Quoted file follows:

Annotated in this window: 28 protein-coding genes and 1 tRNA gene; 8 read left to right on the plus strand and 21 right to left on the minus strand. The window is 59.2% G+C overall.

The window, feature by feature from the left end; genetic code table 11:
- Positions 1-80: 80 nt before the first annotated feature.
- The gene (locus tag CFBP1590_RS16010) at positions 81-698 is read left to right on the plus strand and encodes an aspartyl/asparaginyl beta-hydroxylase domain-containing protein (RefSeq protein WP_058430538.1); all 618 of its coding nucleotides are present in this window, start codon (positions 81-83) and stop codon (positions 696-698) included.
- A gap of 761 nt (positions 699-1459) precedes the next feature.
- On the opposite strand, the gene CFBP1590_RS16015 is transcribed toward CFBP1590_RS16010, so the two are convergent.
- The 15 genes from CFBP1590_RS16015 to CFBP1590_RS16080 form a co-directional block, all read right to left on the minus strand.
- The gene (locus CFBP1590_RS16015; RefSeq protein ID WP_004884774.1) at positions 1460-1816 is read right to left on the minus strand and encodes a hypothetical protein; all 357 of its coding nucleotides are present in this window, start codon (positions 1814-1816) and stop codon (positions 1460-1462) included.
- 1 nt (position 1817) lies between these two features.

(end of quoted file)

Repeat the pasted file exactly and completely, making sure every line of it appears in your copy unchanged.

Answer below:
Annotated in this window: 28 protein-coding genes and 1 tRNA gene; 8 read left to right on the plus strand and 21 right to left on the minus strand. The window is 59.2% G+C overall.

The window, feature by feature from the left end; genetic code table 11:
- Positions 1-80: 80 nt before the first annotated feature.
- The gene (locus tag CFBP1590_RS16010) at positions 81-698 is read left to right on the plus strand and encodes an aspartyl/asparaginyl beta-hydroxylase domain-containing protein (RefSeq protein WP_058430538.1); all 618 of its coding nucleotides are present in this window, start codon (positions 81-83) and stop codon (positions 696-698) included.
- A gap of 761 nt (positions 699-1459) precedes the next feature.
- On the opposite strand, the gene CFBP1590_RS16015 is transcribed toward CFBP1590_RS16010, so the two are convergent.
- The 15 genes from CFBP1590_RS16015 to CFBP1590_RS16080 form a co-directional block, all read right to left on the minus strand.
- The gene (locus CFBP1590_RS16015; RefSeq protein ID WP_004884774.1) at positions 1460-1816 is read right to left on the minus strand and encodes a hypothetical protein; all 357 of its coding nucleotides are present in this window, start codon (positions 1814-1816) and stop codon (positions 1460-1462) included.
- 1 nt (position 1817) lies between these two features.